Three steps to reform of Stamp Duty for first-time buyers
In response to today’s report on Stamp Duty by the London School of Economics and the VATT Institute for Economic Research, the think-tank Localis has issued the following statement, ahead of publication of its own report into ‘Disrupting the housing industry’ which will be released in October.
Jack Airey, senior researcher at Localis writes:
The issue of Stamp Duty Land Tax (SDLT) as a bottleneck on the housing market has been framed as one affecting pensioners.
In reality there is a need for greater reform of this levy in support of first-time buyers, for whom these liabilities – often unexpected and in need of payment within a month of purchase – can, alongside estate agent fees, represent a serious barrier to home ownership.
The average purchase price of a home bought by a first-time buyer is £205,170 which brings a SDLT liability of £1603. In London the equivalent figures are £402,692 and £10,134.
We believe there is a good case for government to ease the burden on first-time buyers and assist those who need support in the buyer market in three main ways.
Firstly, first-time buyers could be allowed to transfer liability to their point of onward sale. Assuming their home gained value, this would result in a higher amount payable in tax. They would also have to pay SDLT if purchasing another home. However, it removes the upfront burden to home-ownership.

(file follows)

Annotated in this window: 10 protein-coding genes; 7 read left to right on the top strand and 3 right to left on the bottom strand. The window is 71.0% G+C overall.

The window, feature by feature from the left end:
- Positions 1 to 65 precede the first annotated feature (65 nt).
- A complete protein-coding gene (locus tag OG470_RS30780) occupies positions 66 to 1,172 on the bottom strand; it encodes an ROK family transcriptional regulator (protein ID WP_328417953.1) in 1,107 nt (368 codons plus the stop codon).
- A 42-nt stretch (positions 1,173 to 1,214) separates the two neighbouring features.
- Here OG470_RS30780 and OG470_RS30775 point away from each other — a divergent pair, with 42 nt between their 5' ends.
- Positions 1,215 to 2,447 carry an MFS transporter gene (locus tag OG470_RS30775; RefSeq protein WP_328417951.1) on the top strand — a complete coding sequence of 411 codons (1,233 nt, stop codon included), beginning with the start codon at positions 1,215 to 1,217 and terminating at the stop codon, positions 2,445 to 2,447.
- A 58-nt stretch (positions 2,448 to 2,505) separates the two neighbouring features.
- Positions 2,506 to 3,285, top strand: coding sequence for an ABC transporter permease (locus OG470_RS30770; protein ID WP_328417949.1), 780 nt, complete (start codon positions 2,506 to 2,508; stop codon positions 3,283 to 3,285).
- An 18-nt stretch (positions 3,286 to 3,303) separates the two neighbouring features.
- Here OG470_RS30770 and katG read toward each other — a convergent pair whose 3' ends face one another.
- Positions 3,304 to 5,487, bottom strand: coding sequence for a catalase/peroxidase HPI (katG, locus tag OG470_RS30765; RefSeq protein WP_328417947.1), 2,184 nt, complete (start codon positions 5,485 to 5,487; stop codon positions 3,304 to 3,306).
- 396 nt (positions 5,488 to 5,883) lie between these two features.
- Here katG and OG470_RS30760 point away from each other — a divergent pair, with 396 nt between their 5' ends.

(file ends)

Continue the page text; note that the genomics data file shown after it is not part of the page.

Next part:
Secondly there is scope to waive for first-time buyer’s SDLT liability on the first £250,000 of the property cost. Although the tax is a substantial revenue raiser for government, raising £11.7bn last year, the proportion paid by first time buyers is relatively low.
Last year nearly one third (29%) of new homeowners bought properties below the £125,000 threshold for paying tax, almost half (45%) bought homes within the £125,000 to £250,000 threshold with around a quarter (26%) taking ownership of properties in the £250,001 to £925,000 range. We estimate the cost to the Exchequer of waiving SDLT liability on the first £250,000 for first-time buyers would be £596m, or 5% of last year’s total Stamp Duty take.
Thirdly, the government could introduce a mechanism by which SDLT is paid in instalments. Spreading the cost of the tax over a longer period would greatly reduce the initial upfront costs to the first-time buyer.
Assuming a residential property is being bought freehold as an individual (i.e. not as a company or trust), we have calculated in the table below what spreading the tax liability over five, ten and fifteen years would mean to a first-time buyer.
|Cost of home||Upfront SDLT due||Annual cost if paid in equal instalments over five years||Paid over ten years||Paid over fifteen years|
 Author’s calculations using HMRC’s SDLT calculator, using average purchase prices from Halifax (2017) – Number of first-time buyers reaches 10-year high